3) DEPLETION (Materials & Talents)
The developed world and now the top emerging countries are big in exploiting natural resources from foreign countries for peanuts. But the biggest problem – by order of magnitude – is to get the top talents of the poorest countries out and invite them to more attractive nations. With that we not only steal some top brains but the very foundation of a nation to create their own economy. The top nations in the world had only a very few super smart brains like Alfred Escher, Robert Schindler or Henry Nestle in Switzerland — Carl Benz, Robert Bosch or Werner v. Siemens in Germany — Lee Byung-Chul, Koo In-Hwoi or Chung Ju-Yung in South Korea — or William Shockley, Gordon Moor and Steven Jobs in Silicon Valley. Today it’s easy because most politicians – even in the developed world – simply don’t understand the impact.
DEVELOPMENT FROM WITHIN
With all that said, I personally and wholeheartedly trust that we need to broadly start inspiring and supporting the strongest entrepreneurs in each nation to stay there and realize their entrepreneurial dream, building successful businesses and export their ware as soon as possible. Their genuine creativity, coupled with their few of the local problems and the problems of other developing countries will bring solutions that can turn any of the nation into a developed country – and it won’t take much longer than 20 years. Yes, this goes against all the artificially created ideologies of inclusion and helping all the the ideas of equality and so forth. But the past 70 years has proven that this model did not work – despite 4,700,000,000,000 (4.7Trillion) Dollars investment. At the same time the best of the best get nurtured and funded in Silicon Valley who then continue the rich/poor widening process. If we continue diluting the capital of the rich to just provide charity for the poor, instead of taking at least some money to build out economies that help them develop prosperity from within their society and provide education how ALL members of any given society can participate in that wealth – we will never have enough money to donate.
There are certainly more problems that cause the rich/poor gap. One of the biggest reasons is often pointing to corruption. The more we have been analysing that issue, the more we came to realization it is simply just another loud cry for helplessness, based on poverty and hunger to survive. I’m not defending corrupters but we can do better than pointing at them to find a somebody we can blame (Prosperity Paradox by Clayton Christensen (Harvard), is a good read). And then there are hundreds of tiny issues. But all those issues have been very present in the 1800’s Germany or Switzerland, in the 1950’s farmland of Northern California and even more so in one of the poorest Asian countries: South Korea in the 1960’s.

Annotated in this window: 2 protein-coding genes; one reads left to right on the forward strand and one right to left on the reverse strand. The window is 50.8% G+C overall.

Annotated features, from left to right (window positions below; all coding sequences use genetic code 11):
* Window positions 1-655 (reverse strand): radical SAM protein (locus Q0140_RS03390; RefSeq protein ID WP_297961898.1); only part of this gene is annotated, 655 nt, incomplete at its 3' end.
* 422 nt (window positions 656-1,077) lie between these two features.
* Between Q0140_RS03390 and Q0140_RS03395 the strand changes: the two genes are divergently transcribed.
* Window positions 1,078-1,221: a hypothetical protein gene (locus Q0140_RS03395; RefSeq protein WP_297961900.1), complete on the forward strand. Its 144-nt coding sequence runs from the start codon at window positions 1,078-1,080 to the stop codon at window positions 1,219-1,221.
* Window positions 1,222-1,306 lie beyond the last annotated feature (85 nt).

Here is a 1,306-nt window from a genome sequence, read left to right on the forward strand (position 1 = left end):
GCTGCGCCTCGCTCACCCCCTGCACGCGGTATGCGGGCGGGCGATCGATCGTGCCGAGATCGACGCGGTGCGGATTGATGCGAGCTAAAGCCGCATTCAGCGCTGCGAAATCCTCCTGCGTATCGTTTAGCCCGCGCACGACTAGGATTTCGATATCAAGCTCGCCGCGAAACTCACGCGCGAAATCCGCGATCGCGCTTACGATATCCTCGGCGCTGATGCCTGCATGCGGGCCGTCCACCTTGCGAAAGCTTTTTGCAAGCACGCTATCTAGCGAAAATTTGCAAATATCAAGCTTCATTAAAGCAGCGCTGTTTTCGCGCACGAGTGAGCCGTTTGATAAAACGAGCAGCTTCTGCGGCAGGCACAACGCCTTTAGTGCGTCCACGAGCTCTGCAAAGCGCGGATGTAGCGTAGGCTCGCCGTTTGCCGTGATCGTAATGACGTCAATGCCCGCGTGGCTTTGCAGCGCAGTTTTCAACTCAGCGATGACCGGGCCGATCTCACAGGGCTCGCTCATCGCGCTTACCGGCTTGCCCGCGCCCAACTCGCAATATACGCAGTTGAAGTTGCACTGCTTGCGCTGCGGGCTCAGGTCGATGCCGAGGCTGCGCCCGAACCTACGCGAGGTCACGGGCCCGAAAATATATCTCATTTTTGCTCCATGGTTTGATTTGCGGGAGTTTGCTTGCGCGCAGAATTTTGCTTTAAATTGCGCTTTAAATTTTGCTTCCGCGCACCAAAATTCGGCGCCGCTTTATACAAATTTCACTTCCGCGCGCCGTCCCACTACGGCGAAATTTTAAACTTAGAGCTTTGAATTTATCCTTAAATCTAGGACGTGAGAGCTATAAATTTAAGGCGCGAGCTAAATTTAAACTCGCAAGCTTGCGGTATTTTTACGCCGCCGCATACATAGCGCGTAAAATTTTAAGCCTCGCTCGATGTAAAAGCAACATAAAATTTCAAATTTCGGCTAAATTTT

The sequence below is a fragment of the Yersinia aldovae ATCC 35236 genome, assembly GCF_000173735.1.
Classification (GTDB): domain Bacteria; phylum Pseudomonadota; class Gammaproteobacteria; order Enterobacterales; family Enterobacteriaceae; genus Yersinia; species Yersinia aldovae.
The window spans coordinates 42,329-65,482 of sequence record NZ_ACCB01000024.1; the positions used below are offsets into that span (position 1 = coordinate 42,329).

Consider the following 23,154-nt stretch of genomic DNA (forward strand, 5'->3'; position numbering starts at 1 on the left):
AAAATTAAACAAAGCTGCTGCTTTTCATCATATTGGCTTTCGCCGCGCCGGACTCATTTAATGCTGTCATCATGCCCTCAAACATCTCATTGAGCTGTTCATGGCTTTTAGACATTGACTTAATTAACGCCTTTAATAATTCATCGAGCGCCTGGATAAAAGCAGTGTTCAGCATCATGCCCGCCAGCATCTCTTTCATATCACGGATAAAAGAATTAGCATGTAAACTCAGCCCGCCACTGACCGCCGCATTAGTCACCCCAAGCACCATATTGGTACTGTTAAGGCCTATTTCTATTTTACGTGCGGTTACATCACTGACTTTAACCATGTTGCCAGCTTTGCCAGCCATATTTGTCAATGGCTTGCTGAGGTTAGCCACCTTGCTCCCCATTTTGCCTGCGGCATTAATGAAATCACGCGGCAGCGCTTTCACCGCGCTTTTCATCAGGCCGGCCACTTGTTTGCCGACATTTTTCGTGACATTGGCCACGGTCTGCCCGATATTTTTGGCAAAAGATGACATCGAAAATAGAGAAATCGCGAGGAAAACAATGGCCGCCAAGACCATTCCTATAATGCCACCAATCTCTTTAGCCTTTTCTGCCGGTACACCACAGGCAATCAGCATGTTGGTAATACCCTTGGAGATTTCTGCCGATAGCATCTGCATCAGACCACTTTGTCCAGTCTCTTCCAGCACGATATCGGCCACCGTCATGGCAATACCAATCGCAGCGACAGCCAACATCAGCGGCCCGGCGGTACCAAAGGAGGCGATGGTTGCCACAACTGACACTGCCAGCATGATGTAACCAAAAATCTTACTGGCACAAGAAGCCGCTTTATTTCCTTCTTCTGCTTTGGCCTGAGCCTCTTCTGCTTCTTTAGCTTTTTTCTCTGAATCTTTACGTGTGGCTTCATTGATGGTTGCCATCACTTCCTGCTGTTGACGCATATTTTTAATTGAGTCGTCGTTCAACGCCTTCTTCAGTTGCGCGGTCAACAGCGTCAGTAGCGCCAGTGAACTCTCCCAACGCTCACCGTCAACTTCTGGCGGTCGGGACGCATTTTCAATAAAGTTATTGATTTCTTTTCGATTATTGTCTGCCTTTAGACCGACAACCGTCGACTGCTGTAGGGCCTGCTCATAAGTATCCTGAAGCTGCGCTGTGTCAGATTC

Of course we do not expect that the world is following our concept. For us, the consequence is to build strong and innovative entrepreneurship from within the countries. This is a long and painful path as any startup in the west or in the east, north or south, is taking approximately 10 years to grow from zero to an economy relevant size. But we feel it’s better to start now than hoping for a majical shortcut to become “rich in 30 days”. NGO projects usually go 1 – 4 years. Far too short to actually get anything notable done. And so we are looking for philanthropists, donors and other giving organization that go this long path with us. If you like to help as a volunteer, donor, international investor (investing in promising startups) or in any other capacity – your support is deeply appreciated.